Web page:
Researchers at the SETI Institute spotted something odd on New Year’s Eve over New Zealand. A stream of meteor showers appeared out of nowhere and now scientists around the world are scrambling to figure out where it originated and whether the parent body of that shower could be headed towards earth.
The shower, dubbed the Volantids, had not been seen before and has never been identified on previous radar observations, suggesting that a new, as of yet unknown object has now entered our solar system.
A new network of video surveillance cameras in New Zealand has detected a surprise meteor shower on New Year’s Eve. The shower is called the Volantids, named after the constellation Volans, the flying fish, from which the meteoroids appear to stream towards us.
Jenniskens and Baggaley describe the network and report on the new result in a paper submitted for publication in the Journal of the International Meteor Organization. The paper characterizes the trajectories of 21 Volantids measured on December 31, and two more on January 1.
“These were naked-eye meteors and rates peaked at the time of the local New Year’s Eve celebrations,” notes Jenniskens. “One out of three meteors that night came from this shower.”
The shower was not seen the year before and is not known from past radar observations.
“A confined stream of dust particles must have been steered into Earth’s path for a brief moment,” says co-author and meteoroid stream dynamicist Rachel Soja of the University of Stuttgart, Germany, who calculated that the Earth will be safe from the comet and its debris in the near future.
The meteoroids move in a fairly steeply inclined orbit similar to that of some Jupiter-family type comets.
“The parent body of this stream still eludes us,” says Soja. “It may not be active now and the high inclination may make it difficult to spot.”
Source: Search for Extraterrestrial Intelligence (SETI Institute)
The body from which the New Year’s Eve shower originated is likely a meteor or comet, but given that it was visible from the Southern hemisphere and has yet to be identified, there will no doubt be speculation that it could be the long-rumored Planet-X making an appearance.
Some reports have suggested that the planet, identified in historical and religious texts like the Bible, makes a pass around Earth on a 3,600 year orbit. Though no official evidence of the planet has ever been confirmed, various reports, including a NASA press release from 1983 suggests that it may exist. That report was retracted by NASA the following year.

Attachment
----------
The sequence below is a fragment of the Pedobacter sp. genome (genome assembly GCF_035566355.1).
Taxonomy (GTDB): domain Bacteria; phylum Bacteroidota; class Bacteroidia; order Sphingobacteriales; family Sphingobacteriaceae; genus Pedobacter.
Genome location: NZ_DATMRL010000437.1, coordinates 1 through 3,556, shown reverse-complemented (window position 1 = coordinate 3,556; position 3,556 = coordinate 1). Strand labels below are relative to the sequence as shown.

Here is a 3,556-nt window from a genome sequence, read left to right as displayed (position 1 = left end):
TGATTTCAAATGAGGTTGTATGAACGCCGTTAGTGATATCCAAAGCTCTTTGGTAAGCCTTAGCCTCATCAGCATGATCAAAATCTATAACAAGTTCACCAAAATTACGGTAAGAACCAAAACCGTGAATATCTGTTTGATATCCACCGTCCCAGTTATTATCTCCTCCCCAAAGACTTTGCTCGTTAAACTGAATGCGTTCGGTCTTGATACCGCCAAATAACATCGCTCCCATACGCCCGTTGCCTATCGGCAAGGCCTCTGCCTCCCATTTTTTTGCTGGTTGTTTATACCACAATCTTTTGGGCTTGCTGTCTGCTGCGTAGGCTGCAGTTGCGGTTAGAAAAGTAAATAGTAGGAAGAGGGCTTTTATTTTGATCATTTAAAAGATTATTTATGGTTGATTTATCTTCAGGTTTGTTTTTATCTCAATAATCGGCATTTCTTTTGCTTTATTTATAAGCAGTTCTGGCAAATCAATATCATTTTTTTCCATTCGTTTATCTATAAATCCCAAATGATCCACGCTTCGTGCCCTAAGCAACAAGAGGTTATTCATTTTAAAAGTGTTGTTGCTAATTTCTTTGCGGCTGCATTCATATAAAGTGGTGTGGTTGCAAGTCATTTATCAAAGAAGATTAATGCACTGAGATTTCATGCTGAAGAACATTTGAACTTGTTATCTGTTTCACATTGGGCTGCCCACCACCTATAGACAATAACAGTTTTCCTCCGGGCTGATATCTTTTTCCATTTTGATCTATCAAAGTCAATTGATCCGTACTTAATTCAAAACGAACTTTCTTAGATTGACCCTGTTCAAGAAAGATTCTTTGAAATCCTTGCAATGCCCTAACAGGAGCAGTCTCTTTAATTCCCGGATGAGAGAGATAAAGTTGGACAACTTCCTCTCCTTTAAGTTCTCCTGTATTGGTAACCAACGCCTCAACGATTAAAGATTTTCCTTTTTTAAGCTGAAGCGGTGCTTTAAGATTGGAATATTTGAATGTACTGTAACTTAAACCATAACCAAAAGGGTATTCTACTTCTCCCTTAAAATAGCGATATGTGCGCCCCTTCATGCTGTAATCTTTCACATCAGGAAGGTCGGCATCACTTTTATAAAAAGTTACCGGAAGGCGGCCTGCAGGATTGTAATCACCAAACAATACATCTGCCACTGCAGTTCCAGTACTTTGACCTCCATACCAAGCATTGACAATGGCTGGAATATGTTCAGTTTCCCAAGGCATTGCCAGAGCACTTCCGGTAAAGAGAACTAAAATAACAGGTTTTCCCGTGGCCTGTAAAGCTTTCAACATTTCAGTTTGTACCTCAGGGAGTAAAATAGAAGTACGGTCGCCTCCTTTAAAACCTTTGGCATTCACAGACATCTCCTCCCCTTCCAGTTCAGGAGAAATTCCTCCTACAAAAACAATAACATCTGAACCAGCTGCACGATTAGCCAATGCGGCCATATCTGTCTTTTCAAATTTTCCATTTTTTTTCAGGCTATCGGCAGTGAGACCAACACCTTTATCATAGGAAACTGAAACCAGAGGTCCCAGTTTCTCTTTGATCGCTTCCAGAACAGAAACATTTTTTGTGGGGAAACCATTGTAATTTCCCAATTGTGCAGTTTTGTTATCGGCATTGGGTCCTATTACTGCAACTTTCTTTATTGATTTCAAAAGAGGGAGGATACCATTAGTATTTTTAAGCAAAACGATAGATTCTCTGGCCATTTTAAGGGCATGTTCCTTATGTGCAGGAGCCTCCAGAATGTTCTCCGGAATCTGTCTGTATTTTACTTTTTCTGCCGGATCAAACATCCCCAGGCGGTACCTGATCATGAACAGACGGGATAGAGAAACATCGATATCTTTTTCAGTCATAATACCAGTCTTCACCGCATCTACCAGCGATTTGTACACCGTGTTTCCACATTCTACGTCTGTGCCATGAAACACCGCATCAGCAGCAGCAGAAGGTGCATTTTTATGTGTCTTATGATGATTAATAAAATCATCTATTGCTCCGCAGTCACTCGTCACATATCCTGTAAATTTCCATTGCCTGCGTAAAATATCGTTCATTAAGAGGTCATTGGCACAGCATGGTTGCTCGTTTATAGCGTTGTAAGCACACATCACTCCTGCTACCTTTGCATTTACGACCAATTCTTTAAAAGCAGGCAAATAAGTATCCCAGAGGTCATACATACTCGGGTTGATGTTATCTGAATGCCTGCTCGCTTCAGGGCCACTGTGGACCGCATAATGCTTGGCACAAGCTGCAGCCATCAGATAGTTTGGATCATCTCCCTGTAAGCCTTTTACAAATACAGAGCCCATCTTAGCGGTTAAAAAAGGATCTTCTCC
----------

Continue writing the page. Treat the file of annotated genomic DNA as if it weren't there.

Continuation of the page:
Astronomers did identify a tenth planet that is larger than Pluto sitting on the outer edges of our solar system in 2005, but data indicate this planet has not left its orbit, making it highly unlikely that it is the so-called planet Nibiru of ancient texts.
While we certainly can’t say that Earth is on a collision course with an asteroid or planetary body in the immediate future, the head of NASA issued a cryptic warning in the summer of 2011 advising employees to prepare their families and friends for an as of yet unknown threat:
NASA recently participated in a FEMA exercise called Eagle Horizon that was a part of a continuity of operations of government exercise that we do annually, and I became aware of some thingsthat concerned me about family preparedness…
So, what I’m asking all of you in the NASA family, whether you’re out on the West coast, here on the east coast, along the Gulf Coast, up on the Great Lakes, think about the natural disasters that could occur in your area.Think about attacks that could come like 9-11, from outside forces, and talk to your family about your work and what they need to do to prepare for the unforeseen.
Develop a family preparedness plan in your house.
In the Fall of 2015 public concern over a massive asteroid headed towards Earth was so significant that NASA actually issued a press release denying that a large body would strike the planet any time in the next several hundred years.
A NASA spokesman said: “NASA knows of no asteroid or comet currently on a collision course with Earth, so the probability of a major collision is quite small.
“In fact, as best as we can tell, no large object is likely to strike the Earth any time in the next several hundred years.”
So, for the time being, NASA says we’re safe and according to SETI-linked scientists, it is highly improbable that the Volantid meteor shower is an indicator of an impending global disaster.
But, considering we are only able to observe a small portion of the sky, we certainly can’t rule it out.
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